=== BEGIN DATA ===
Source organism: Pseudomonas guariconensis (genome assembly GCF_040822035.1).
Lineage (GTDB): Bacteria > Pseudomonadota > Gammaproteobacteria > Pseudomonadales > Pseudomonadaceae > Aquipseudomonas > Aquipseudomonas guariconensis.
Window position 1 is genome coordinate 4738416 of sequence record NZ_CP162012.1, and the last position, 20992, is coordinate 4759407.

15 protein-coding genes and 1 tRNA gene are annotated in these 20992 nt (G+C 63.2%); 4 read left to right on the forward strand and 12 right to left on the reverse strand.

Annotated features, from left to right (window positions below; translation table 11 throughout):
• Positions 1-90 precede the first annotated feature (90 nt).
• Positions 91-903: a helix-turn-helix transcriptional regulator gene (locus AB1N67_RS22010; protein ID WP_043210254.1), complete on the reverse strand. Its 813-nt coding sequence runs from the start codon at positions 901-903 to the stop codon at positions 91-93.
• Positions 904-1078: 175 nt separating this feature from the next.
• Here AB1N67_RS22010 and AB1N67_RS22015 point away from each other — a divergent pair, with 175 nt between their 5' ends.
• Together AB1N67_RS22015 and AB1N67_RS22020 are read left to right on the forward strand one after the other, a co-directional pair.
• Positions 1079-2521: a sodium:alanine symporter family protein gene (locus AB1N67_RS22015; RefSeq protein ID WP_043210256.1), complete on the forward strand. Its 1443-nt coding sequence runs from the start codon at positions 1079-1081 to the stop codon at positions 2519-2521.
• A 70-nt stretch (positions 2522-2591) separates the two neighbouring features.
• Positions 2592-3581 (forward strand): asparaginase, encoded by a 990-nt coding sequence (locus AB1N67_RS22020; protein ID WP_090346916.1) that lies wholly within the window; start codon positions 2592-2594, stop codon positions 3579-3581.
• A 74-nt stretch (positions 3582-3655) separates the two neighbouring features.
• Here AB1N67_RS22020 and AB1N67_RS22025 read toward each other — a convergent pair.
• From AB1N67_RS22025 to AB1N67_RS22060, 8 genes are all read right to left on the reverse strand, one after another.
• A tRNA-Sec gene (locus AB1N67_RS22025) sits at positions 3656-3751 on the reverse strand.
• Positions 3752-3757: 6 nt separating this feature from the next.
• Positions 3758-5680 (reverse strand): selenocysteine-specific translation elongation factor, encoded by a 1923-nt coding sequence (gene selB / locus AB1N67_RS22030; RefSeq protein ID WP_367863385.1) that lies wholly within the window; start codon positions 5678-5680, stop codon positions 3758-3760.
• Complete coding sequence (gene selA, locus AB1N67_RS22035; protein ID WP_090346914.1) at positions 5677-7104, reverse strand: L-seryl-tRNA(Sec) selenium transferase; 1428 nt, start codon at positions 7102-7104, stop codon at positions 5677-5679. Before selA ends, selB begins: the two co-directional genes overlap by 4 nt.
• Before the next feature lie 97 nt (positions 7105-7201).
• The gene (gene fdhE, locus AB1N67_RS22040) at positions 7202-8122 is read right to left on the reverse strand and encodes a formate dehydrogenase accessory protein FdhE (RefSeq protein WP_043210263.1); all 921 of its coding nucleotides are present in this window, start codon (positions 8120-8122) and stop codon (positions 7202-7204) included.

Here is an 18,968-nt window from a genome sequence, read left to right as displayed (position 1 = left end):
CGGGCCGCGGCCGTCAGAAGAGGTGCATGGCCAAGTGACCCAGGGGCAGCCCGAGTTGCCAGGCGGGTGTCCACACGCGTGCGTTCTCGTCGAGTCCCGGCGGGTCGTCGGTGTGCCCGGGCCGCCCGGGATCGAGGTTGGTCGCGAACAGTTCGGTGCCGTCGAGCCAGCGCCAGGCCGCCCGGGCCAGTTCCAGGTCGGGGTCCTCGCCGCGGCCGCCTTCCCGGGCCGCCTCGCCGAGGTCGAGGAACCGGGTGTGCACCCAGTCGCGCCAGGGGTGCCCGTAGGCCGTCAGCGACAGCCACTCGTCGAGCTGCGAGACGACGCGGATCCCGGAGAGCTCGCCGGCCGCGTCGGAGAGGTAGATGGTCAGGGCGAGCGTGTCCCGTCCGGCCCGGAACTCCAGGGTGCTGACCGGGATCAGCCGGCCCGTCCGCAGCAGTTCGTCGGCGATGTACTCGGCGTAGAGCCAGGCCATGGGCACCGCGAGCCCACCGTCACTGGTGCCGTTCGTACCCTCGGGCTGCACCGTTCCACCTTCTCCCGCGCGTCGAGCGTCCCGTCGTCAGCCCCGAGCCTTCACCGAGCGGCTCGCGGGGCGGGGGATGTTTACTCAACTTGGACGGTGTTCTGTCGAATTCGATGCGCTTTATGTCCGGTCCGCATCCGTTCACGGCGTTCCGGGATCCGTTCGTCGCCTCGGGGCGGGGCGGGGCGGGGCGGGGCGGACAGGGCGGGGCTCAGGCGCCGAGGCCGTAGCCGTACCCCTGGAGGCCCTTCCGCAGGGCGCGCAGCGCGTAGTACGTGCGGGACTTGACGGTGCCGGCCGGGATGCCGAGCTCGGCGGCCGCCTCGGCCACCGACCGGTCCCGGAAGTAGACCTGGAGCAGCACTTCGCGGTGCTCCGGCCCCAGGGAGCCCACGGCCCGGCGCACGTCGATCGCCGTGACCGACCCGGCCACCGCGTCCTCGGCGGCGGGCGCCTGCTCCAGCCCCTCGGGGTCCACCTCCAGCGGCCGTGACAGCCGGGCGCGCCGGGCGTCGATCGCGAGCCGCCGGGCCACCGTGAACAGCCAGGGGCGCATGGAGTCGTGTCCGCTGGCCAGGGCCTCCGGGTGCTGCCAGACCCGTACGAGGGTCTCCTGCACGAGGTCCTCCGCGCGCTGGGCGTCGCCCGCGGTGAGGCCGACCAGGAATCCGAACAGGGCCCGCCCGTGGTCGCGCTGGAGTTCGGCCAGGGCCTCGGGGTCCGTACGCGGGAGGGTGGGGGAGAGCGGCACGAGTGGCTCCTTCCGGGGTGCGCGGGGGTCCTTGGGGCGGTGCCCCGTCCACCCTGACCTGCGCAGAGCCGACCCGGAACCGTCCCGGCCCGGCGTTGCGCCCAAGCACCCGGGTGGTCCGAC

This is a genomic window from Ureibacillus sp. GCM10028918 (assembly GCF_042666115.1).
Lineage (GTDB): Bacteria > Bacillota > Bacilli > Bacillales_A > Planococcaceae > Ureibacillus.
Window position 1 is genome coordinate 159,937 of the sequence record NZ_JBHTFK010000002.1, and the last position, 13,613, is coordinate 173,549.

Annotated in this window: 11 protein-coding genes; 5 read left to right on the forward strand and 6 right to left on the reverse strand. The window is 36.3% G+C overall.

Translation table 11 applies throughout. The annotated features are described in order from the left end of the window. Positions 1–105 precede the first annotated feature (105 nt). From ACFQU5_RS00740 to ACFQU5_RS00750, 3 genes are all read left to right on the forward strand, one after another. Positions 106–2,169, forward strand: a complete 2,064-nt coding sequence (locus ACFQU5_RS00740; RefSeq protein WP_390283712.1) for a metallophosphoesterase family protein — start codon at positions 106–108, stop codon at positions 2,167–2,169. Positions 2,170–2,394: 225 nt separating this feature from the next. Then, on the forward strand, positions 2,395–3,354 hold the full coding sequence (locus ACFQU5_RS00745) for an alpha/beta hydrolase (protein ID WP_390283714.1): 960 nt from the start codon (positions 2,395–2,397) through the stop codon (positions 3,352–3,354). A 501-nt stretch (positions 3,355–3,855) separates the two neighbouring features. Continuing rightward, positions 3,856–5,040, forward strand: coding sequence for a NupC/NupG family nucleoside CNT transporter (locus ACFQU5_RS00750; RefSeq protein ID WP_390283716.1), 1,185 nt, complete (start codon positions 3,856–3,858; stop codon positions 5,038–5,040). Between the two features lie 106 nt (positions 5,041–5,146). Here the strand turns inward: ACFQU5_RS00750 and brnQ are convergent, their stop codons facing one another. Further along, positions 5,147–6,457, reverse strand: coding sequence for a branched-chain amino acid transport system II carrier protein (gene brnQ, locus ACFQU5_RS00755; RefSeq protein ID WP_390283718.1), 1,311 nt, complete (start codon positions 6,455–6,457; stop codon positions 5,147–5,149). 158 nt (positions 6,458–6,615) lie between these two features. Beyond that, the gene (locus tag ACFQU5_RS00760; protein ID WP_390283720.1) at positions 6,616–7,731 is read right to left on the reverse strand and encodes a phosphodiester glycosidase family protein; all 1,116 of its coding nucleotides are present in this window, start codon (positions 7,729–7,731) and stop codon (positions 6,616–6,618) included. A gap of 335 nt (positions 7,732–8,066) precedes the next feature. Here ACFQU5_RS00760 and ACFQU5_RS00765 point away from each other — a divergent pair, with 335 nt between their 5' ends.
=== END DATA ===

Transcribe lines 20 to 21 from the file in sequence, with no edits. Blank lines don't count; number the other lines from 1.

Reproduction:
• Complete coding sequence (gene selA, locus AB1N67_RS22035; protein ID WP_090346914.1) at positions 5677-7104, reverse strand: L-seryl-tRNA(Sec) selenium transferase; 1428 nt, start codon at positions 7102-7104, stop codon at positions 5677-5679. Before selA ends, selB begins: the two co-directional genes overlap by 4 nt.
• Before the next feature lie 97 nt (positions 7105-7201).